8 Canadian kids' shows you forgot you loved
If you grew up in Canada in the '90s (or are a parent of someone who did), you know all too well the joys of coming home from school, turning on the TV and feasting your eyes on a world of colourful fun, weirdness and creativity. Many see this era as a high point of innovative children's programming; far from a homogenized, over-produced slate of programming, each show had its own unique look, tone and point of view, launching every kid who watched them into their own little universe. And while we'll never forget shows like Mr. Dressup, Are You Afraid Of The Dark? and The Big Comfy Couch, there are shows that are just as innovative, fun or flat-out bizarre, that might be collecting dust in the back of your brain. So put down your backpack, grab your favourite snack and see if you recall these Canadian children's programs.
Let's start with the weirdest. Nanalan' began airing in 1999 on CBC as a series of 3-minute shorts, following the puppeteered adventures of Mona (a honeydew melon-shaped toddler) and her dog, Russell, as they explored her grandmother's (Nana's) backyard. The puppetry was often purposely rough and in-your-face; many objects and creatures would be shoved on a stick towards the camera and Mona, who had her own twist on the entire English language, was aggressively curious and emotive, making each episode a surreal expression of childhood. After 1 season of 53 episodes, Nanalan' seemed all but forgotten, until our gif-obsessed world discovered it all over it again (on sites like tumblr), so maybe Mona and her dog will return once more.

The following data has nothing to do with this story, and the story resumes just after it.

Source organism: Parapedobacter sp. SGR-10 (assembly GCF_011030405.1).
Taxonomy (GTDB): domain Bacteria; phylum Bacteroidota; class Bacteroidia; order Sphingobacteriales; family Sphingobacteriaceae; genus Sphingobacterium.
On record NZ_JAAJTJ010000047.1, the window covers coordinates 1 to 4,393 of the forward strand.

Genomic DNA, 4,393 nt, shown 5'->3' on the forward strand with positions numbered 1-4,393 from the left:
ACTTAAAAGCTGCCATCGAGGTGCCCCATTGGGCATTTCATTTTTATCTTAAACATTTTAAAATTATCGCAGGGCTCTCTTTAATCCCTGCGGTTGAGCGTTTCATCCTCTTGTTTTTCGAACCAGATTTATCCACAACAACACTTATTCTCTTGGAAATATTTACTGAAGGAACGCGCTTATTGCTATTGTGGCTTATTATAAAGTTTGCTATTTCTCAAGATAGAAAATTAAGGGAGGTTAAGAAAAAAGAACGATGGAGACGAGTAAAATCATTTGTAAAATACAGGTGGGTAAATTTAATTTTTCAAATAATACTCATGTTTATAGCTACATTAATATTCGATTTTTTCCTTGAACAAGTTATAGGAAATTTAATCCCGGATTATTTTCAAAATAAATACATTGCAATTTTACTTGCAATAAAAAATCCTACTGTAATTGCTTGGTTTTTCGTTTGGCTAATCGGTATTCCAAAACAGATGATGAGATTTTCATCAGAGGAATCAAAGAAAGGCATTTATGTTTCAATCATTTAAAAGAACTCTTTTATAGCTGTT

Running on YTV and the Family Channel for 3 seasons starting in 1990, Maniac Mansion was far ahead of its time. Created by Eugene Levy (also co-creator of Schitt's Creek), the show was loosely based on a LucasArts video game of the same name, which was a point-and-click homage to wacky B-movies. The show was a sci-fi twist on the typical family sitcom, revolving around inventor Fred Edison (played by Joe Flaherty), his family and the giant meteorite underneath their mansion. Fred's experiments caused quite a few mishaps (his toddler son was now a grown, balding man and his brother's head was on the body of a fly), but each episode had plenty of dry humour and family charm. The series is also a must-watch for any fan of SCTV; with guest appearances by Dave Thomas, Martin Short and Andrea Martin.
If you've ever been in a closing department store, you may have had flashbacks to this show, originally airing on TVO and Nickelodeon from 1981-1987. Today's Special, filmed at Toronto's now-defunct Simpsons department store, followed a mannequin named Jeff, who came to life via a magic hat, who was befriended by employee Jodie, puppet security guard Sam Crenshaw, and store mouse, Muffy. Each episode dealt with a particular educational topic, but also included short films and the occasional musical number (that mannequin was a darn fine dancer).